Tuesday, May 13, 2008


In yesterday’s blog I referred to Georges Bataille’s notion of “expenditure,” exploring the implications of Bataille’s observation that human cultures engage in wasteful, non-productive expenditure, performing unacknowledged sacrifices to shared cultural values that are nonetheless ignored, degraded, or repressed. As an example of this repressed loss and wasteful expenditure, consider the roughly 43,000 deaths, referred to as “accidents,” that occur each year on American highways—unacknowledged sacrifices to the freedom of the highway, to the deeply held value Americans call the open road. According to statistics available through the National Highway Traffic Safety Administration (NHTSA), traffic deaths on national highways are remarkably consistent from year to year. According to the NHTSA, for the years 2002-2006, fatalities on American highways were as follows:

2006: 42,642
2005: 43,510
2004: 42,836
2003: 42,884
2002: 43,005
Average for period 2002-06: 42,975

A remarkably stable statistical figure (and hence not subject to huge fluctuation—the range from highest to lowest over the five-year period listed above is only 868) Americans are content to sacrifice 43,000 people a year in order to maintain the value that Gregory Ulmer, in his article “Abject Monumentality” (Lusitania 1, 1993) describes as “the ability to go anywhere, anytime.” He goes on to say that this cultural value, to go where we want, when we want, at anytime we want, is what we

actually believe in and are willing to die for. As such, it provides the basis for coherence in the community, and is a secularized equivalent of the roughly 5,000 individuals who were sacrificed at the wedding of the Aztec leader, Moctezuma in [the fifteenth-century]. (“Abject Monumentality” 11)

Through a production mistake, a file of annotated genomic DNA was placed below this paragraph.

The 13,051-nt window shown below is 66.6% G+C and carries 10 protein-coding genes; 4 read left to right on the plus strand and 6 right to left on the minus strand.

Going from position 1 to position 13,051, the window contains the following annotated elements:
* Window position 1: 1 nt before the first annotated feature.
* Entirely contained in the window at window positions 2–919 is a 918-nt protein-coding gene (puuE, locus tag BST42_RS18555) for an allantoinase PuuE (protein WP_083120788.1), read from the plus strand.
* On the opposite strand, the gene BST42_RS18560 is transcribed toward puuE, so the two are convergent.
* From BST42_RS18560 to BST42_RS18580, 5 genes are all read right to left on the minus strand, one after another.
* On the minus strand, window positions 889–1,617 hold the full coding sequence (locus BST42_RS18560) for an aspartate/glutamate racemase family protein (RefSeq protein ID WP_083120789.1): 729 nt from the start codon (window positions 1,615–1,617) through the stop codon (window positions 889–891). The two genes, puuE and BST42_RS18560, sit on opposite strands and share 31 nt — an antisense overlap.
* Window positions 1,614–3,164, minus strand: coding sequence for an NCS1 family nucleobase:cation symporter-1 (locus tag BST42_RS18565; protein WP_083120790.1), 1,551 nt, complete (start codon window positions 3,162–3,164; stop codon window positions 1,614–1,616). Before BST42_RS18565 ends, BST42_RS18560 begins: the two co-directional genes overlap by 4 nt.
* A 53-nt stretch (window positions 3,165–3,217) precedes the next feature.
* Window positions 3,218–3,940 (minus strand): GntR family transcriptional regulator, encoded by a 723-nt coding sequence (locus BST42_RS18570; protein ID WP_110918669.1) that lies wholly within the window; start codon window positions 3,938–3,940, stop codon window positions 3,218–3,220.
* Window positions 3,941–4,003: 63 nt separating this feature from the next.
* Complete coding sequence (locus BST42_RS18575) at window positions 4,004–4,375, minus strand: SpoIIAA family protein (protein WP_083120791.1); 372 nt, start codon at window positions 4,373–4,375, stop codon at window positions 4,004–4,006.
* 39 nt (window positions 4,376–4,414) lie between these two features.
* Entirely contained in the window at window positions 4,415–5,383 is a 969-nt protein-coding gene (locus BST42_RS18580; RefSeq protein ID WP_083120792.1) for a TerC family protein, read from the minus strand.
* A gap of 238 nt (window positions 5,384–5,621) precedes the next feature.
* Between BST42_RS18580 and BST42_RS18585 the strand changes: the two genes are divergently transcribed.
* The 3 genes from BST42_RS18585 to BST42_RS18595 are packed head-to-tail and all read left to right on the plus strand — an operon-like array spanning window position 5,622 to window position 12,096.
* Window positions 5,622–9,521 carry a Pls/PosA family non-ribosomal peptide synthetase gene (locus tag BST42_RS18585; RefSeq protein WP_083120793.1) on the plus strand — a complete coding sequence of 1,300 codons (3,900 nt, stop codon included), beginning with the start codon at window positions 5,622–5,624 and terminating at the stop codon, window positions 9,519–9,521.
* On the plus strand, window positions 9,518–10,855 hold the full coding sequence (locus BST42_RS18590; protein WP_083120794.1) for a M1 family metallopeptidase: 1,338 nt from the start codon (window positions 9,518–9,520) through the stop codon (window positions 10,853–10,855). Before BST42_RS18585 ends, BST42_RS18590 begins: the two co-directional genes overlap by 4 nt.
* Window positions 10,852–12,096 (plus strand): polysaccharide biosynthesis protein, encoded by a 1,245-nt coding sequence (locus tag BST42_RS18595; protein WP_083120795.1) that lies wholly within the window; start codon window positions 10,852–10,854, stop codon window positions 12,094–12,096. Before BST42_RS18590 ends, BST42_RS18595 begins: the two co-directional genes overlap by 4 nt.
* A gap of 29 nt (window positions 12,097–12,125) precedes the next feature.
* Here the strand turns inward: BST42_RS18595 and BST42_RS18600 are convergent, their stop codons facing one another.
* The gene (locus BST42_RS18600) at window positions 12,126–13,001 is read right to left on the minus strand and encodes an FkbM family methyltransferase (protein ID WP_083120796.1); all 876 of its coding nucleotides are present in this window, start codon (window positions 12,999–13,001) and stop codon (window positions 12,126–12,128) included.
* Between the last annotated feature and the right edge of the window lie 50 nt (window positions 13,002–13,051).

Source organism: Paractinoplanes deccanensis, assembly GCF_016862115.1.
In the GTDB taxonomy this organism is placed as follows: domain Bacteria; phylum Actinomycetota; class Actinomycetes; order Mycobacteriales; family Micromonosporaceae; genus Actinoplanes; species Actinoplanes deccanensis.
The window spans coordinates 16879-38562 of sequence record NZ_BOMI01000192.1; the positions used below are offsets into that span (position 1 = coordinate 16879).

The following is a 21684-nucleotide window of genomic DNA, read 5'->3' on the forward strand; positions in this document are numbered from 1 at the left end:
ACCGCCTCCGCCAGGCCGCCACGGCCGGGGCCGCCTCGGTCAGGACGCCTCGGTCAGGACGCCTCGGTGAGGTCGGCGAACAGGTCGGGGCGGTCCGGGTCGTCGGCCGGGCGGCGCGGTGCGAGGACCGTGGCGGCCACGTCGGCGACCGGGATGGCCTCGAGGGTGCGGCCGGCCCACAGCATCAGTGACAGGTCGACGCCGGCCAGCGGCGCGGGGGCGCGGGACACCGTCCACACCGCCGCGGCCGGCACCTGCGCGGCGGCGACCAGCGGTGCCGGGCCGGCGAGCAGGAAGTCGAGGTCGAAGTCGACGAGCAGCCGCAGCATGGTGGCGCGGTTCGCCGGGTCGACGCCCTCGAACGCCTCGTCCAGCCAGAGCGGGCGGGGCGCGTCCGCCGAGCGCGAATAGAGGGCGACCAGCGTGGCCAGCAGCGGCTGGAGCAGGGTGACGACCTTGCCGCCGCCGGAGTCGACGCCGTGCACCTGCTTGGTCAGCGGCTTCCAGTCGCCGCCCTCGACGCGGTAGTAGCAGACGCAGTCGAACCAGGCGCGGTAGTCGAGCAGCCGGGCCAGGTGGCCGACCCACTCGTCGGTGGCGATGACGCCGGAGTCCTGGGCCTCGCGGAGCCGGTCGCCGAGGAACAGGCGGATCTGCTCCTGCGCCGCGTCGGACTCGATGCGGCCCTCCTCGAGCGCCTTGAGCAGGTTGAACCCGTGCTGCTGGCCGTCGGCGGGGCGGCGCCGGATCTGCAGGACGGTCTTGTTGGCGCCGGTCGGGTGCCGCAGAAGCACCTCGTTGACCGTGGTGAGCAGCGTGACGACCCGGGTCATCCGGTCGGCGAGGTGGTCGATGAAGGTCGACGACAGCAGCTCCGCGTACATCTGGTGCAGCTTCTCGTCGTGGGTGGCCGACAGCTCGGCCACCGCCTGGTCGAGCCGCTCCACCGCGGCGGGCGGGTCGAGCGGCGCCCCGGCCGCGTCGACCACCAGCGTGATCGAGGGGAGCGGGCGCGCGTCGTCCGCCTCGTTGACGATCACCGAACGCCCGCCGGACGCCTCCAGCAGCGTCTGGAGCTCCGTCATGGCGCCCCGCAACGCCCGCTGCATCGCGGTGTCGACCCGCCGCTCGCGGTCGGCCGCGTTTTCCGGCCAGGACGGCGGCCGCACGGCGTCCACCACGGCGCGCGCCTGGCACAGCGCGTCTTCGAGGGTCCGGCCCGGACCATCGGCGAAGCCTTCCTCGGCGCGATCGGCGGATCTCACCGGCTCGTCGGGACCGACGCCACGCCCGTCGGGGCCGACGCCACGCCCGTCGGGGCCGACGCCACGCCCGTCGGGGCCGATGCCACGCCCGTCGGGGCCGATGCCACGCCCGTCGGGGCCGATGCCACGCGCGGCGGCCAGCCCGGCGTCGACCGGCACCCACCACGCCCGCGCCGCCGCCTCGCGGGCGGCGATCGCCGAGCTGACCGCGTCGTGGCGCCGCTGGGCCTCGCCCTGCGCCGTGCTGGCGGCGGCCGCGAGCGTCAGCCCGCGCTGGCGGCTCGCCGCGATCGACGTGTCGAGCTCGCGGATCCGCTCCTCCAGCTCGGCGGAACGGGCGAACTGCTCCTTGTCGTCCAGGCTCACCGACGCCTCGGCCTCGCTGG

Although called “traffic accidents,” these deaths are hardly anomalous. The harsh fact is, 43,000 Americans are born each year condemned to inherit an accursed share, destined to die in honor of the value that Katie Mills, in her book The Road Story and the Rebel (Southern Illinois University Press, 2006) calls the deeply held American value of “automobility,” a value that I prefer to name by the neologism autonomobility, a portmanteau containing the words “automobile,” “autonomy,” and “mobility.”

As a follow-up to yesterday’s blog, consider the deaths of popular musicians that have occurred by means of the automobile—Johnny Horton, Harry Chapin, Eddie Cochran, Marc Bolan (T. Rex)—and those whose careers were irreparably damaged because of a car crash, for instance, Carl Perkins, Gene Vincent, and Allen Collins (guitarist for Lynyrd Skynyrd) to name a few (and although she died in plane crash, Patsy Cline was earlier severely injured in a car crash, forcing her to wear a wig low on her forehead to cover the huge scar caused by her head slamming into the windshield). The picture above is a photo taken at the scene of James Dean’s fatal car crash in 1955, but one should also consider the deaths of Judy Tyler (Elvis’s co-star in Jailhouse Rock), Soledad Miranda, Princess Diana, Princess Grace (Grace Kelly), Jayne Mansfield, Lisa Lopes, Albert Camus, Jackson Pollock, Margaret Mitchell, Isadora Duncan, Sam Kinison, author David Halberstam, race car driver Dale Earnhardt, Sr., and General George S. Patton. All of these individuals, although celebrities, died in honor of the deeply held value we believe in, that of autonomobility. We should not degrade their deaths by calling them "accidents," but rather sacrifices in honor of a way of life.

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